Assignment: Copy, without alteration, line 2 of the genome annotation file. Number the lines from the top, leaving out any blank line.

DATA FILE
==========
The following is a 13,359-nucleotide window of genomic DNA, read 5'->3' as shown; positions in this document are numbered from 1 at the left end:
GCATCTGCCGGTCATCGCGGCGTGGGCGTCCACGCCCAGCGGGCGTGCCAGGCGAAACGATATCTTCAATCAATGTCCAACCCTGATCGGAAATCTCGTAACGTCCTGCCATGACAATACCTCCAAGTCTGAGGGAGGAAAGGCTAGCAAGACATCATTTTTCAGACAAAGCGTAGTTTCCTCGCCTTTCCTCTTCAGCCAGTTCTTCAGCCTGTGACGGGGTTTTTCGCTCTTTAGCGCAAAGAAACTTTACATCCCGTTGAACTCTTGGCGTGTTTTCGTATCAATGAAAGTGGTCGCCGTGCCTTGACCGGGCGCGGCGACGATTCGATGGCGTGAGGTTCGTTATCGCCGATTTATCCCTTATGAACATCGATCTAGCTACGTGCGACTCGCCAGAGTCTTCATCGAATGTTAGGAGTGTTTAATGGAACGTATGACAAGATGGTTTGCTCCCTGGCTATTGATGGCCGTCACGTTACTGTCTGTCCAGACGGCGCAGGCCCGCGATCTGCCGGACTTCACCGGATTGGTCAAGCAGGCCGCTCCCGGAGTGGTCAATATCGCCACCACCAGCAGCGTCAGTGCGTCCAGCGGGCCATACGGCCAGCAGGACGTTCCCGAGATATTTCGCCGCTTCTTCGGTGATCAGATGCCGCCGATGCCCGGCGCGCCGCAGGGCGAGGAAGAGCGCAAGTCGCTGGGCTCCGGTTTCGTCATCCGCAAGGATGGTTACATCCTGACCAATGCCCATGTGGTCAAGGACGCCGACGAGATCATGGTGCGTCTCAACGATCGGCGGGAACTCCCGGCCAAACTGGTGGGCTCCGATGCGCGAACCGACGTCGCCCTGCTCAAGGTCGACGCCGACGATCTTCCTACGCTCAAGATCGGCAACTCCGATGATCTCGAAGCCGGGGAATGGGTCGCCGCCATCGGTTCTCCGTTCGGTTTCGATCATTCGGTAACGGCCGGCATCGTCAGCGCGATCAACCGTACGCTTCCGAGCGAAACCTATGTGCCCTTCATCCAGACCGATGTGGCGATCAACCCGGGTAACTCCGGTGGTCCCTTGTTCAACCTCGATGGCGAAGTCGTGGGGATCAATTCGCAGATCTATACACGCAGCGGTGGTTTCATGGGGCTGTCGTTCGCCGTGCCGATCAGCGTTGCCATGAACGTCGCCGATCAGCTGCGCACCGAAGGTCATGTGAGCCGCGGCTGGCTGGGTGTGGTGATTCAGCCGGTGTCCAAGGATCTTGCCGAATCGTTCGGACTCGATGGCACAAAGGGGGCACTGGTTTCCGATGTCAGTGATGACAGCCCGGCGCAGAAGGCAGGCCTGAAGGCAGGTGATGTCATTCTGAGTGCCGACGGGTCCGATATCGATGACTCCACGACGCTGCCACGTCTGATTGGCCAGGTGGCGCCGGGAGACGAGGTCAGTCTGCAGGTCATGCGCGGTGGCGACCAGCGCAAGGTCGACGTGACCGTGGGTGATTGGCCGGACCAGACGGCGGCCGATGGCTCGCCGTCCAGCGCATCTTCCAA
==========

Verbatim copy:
GCATCTGCCGGTCATCGCGGCGTGGGCGTCCACGCCCAGCGGGCGTGCCAGGCGAAACGATATCTTCAATCAATGTCCAACCCTGATCGGAAATCTCGTAACGTCCTGCCATGACAATACCTCCAAGTCTGAGGGAGGAAAGGCTAGCAAGACATCATTTTTCAGACAAAGCGTAGTTTCCTCGCCTTTCCTCTTCAGCCAGTTCTTCAGCCTGTGACGGGGTTTTTCGCTCTTTAGCGCAAAGAAACTTTACATCCCGTTGAACTCTTGGCGTGTTTTCGTATCAATGAAAGTGGTCGCCGTGCCTTGACCGGGCGCGGCGACGATTCGATGGCGTGAGGTTCGTTATCGCCGATTTATCCCTTATGAACATCGATCTAGCTACGTGCGACTCGCCAGAGTCTTCATCGAATGTTAGGAGTGTTTAATGGAACGTATGACAAGATGGTTTGCTCCCTGGCTATTGATGGCCGTCACGTTACTGTCTGTCCAGACGGCGCAGGCCCGCGATCTGCCGGACTTCACCGGATTGGTCAAGCAGGCCGCTCCCGGAGTGGTCAATATCGCCACCACCAGCAGCGTCAGTGCGTCCAGCGGGCCATACGGCCAGCAGGACGTTCCCGAGATATTTCGCCGCTTCTTCGGTGATCAGATGCCGCCGATGCCCGGCGCGCCGCAGGGCGAGGAAGAGCGCAAGTCGCTGGGCTCCGGTTTCGTCATCCGCAAGGATGGTTACATCCTGACCAATGCCCATGTGGTCAAGGACGCCGACGAGATCATGGTGCGTCTCAACGATCGGCGGGAACTCCCGGCCAAACTGGTGGGCTCCGATGCGCGAACCGACGTCGCCCTGCTCAAGGTCGACGCCGACGATCTTCCTACGCTCAAGATCGGCAACTCCGATGATCTCGAAGCCGGGGAATGGGTCGCCGCCATCGGTTCTCCGTTCGGTTTCGATCATTCGGTAACGGCCGGCATCGTCAGCGCGATCAACCGTACGCTTCCGAGCGAAACCTATGTGCCCTTCATCCAGACCGATGTGGCGATCAACCCGGGTAACTCCGGTGGTCCCTTGTTCAACCTCGATGGCGAAGTCGTGGGGATCAATTCGCAGATCTATACACGCAGCGGTGGTTTCATGGGGCTGTCGTTCGCCGTGCCGATCAGCGTTGCCATGAACGTCGCCGATCAGCTGCGCACCGAAGGTCATGTGAGCCGCGGCTGGCTGGGTGTGGTGATTCAGCCGGTGTCCAAGGATCTTGCCGAATCGTTCGGACTCGATGGCACAAAGGGGGCACTGGTTTCCGATGTCAGTGATGACAGCCCGGCGCAGAAGGCAGGCCTGAAGGCAGGTGATGTCATTCTGAGTGCCGACGGGTCCGATATCGATGACTCCACGACGCTGCCACGTCTGATTGGCCAGGTGGCGCCGGGAGACGAGGTCAGTCTGCAGGTCATGCGCGGTGGCGACCAGCGCAAGGTCGACGTGACCGTGGGTGATTGGCCGGACCAGACGGCGGCCGATGGCTCGCCGTCCAGCGCATCTTCCAA